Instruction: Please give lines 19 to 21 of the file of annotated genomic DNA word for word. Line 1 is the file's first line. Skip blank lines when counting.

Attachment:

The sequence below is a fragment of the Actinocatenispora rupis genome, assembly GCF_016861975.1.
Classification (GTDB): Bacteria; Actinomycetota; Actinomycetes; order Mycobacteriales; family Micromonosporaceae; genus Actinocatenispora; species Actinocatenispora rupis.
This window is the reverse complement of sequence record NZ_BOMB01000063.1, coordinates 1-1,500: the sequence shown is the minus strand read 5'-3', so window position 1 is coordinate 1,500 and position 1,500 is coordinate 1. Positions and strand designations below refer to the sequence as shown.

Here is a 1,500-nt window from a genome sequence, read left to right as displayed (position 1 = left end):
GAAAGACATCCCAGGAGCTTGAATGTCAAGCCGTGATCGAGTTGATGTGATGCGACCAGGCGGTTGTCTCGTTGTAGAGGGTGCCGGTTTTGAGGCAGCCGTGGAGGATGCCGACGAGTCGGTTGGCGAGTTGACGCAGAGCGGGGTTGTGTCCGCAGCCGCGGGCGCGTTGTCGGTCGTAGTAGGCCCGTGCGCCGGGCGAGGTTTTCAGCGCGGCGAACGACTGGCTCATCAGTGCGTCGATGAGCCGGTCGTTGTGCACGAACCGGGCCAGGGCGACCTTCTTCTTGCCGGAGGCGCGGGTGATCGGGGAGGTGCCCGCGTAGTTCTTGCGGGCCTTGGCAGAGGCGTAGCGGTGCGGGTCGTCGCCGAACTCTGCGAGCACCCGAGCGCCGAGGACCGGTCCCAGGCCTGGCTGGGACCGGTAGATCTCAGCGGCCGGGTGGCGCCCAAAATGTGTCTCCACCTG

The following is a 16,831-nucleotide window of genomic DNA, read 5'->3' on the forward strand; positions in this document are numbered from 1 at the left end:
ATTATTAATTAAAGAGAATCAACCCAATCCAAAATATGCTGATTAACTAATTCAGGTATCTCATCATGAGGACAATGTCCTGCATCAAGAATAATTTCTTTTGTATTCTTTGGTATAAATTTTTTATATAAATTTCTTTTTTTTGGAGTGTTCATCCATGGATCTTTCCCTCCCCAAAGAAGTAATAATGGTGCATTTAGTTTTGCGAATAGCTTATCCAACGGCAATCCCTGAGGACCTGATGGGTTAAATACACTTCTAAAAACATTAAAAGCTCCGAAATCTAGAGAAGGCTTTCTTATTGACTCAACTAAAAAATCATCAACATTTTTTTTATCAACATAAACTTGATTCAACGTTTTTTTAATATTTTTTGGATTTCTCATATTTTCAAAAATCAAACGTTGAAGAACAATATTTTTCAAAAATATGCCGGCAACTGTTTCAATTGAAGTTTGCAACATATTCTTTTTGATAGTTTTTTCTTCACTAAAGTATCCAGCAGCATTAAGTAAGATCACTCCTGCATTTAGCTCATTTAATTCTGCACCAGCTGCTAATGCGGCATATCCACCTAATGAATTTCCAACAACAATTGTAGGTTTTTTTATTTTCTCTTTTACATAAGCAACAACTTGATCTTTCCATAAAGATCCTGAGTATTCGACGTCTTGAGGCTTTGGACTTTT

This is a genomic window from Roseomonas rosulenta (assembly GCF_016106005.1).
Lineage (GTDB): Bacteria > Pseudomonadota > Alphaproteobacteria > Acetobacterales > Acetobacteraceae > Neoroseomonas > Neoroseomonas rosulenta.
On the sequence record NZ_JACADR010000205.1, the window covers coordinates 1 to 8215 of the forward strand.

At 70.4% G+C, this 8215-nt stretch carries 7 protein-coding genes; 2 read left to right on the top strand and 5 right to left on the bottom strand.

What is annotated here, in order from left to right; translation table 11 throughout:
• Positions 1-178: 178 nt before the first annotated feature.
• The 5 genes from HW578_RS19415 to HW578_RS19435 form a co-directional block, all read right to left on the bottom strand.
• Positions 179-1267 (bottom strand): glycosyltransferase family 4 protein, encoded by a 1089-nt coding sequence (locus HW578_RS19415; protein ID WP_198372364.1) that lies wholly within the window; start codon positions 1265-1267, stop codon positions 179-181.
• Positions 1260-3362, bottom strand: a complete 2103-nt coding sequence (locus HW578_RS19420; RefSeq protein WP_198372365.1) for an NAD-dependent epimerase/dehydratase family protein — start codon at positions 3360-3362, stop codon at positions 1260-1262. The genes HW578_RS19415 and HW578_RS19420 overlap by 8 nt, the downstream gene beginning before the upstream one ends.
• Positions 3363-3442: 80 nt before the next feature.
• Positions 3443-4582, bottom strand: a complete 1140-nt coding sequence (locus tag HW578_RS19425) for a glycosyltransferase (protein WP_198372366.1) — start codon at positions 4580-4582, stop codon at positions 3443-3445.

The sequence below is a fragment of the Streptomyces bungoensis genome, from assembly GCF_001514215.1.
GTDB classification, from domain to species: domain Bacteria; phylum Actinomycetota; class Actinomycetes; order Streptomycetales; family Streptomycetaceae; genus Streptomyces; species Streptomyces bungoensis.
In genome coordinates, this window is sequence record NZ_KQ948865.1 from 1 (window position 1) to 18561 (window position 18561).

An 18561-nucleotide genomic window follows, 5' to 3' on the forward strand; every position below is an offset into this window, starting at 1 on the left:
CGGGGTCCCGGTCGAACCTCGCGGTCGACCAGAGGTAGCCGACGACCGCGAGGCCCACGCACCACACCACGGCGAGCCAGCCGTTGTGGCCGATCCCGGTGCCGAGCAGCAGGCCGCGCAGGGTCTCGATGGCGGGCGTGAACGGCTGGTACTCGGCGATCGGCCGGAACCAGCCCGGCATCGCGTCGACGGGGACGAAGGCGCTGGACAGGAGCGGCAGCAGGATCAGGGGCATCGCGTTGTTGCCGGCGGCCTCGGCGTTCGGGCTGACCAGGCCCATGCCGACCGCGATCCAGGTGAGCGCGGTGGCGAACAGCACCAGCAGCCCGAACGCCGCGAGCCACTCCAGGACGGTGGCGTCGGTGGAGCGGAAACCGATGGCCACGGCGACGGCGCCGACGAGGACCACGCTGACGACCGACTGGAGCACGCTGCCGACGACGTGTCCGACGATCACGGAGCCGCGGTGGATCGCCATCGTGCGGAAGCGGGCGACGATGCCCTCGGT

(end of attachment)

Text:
The sequence below is a fragment of the Streptomyces bungoensis genome, from assembly GCF_001514215.1.
GTDB classification, from domain to species: domain Bacteria; phylum Actinomycetota; class Actinomycetes; order Streptomycetales; family Streptomycetaceae; genus Streptomyces; species Streptomyces bungoensis.
In genome coordinates, this window is sequence record NZ_KQ948865.1 from 1 (window position 1) to 18561 (window position 18561).